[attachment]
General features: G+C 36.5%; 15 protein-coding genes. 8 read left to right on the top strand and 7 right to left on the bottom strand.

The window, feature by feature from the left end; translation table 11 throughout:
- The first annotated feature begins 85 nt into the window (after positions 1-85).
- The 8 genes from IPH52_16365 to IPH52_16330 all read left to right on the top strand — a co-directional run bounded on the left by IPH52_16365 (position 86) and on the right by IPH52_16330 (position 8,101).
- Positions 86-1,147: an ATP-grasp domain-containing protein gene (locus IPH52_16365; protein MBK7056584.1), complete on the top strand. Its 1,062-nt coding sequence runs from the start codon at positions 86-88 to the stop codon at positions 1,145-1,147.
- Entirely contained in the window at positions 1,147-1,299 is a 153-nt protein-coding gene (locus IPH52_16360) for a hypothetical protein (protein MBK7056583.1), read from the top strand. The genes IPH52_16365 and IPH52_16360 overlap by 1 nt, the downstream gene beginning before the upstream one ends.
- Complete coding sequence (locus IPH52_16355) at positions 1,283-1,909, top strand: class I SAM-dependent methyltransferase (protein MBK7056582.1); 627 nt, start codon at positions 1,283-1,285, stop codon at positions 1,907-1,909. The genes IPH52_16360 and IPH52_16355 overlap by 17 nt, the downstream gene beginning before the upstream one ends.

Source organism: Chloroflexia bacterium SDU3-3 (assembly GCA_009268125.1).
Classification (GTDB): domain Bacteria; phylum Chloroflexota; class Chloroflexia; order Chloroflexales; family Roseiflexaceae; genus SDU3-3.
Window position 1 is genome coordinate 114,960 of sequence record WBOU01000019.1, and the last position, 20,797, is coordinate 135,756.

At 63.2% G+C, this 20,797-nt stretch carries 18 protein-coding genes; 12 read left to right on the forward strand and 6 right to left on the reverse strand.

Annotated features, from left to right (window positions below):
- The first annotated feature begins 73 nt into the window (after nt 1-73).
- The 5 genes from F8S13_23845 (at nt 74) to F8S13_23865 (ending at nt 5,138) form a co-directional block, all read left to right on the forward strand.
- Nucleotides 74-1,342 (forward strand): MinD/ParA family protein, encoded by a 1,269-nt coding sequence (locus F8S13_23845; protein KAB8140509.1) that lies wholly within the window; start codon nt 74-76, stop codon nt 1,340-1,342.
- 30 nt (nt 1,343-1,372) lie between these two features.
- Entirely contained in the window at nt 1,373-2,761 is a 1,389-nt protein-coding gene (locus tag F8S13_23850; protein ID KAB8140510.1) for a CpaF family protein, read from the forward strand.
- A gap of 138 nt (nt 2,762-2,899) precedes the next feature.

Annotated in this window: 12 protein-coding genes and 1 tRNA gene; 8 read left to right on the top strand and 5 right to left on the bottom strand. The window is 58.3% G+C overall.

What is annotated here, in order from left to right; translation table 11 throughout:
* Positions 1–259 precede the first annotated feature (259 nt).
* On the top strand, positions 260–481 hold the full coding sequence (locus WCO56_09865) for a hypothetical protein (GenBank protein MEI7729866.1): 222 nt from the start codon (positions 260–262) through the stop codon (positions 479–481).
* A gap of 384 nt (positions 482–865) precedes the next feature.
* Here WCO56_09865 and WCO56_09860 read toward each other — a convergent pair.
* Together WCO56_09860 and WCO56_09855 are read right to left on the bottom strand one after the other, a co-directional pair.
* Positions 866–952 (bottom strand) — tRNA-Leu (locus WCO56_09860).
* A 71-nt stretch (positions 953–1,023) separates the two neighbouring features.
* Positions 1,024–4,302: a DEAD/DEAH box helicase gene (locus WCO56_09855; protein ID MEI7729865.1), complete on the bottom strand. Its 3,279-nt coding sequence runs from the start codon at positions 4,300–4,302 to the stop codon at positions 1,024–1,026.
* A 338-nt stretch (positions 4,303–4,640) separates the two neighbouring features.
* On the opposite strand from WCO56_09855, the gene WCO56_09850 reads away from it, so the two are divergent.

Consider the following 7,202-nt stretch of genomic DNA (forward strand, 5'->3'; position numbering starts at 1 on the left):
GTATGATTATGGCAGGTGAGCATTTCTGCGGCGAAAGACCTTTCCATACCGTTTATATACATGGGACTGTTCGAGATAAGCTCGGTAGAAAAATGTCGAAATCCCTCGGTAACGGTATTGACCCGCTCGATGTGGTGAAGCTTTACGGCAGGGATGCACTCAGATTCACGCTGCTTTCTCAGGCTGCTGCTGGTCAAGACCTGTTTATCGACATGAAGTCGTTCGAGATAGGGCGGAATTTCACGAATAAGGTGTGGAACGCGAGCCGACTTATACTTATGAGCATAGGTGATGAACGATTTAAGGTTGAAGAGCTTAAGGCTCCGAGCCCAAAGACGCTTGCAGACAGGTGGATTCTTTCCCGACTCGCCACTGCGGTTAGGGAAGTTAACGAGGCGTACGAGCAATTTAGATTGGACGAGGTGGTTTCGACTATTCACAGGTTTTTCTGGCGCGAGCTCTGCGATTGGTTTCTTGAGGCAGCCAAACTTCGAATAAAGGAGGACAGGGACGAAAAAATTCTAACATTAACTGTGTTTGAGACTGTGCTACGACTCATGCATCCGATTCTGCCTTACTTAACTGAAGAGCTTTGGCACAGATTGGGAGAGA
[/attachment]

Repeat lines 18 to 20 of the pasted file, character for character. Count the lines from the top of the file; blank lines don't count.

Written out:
- A gap of 138 nt (nt 2,762-2,899) precedes the next feature.

Annotated in this window: 12 protein-coding genes and 1 tRNA gene; 8 read left to right on the top strand and 5 right to left on the bottom strand. The window is 58.3% G+C overall.

What is annotated here, in order from left to right; translation table 11 throughout: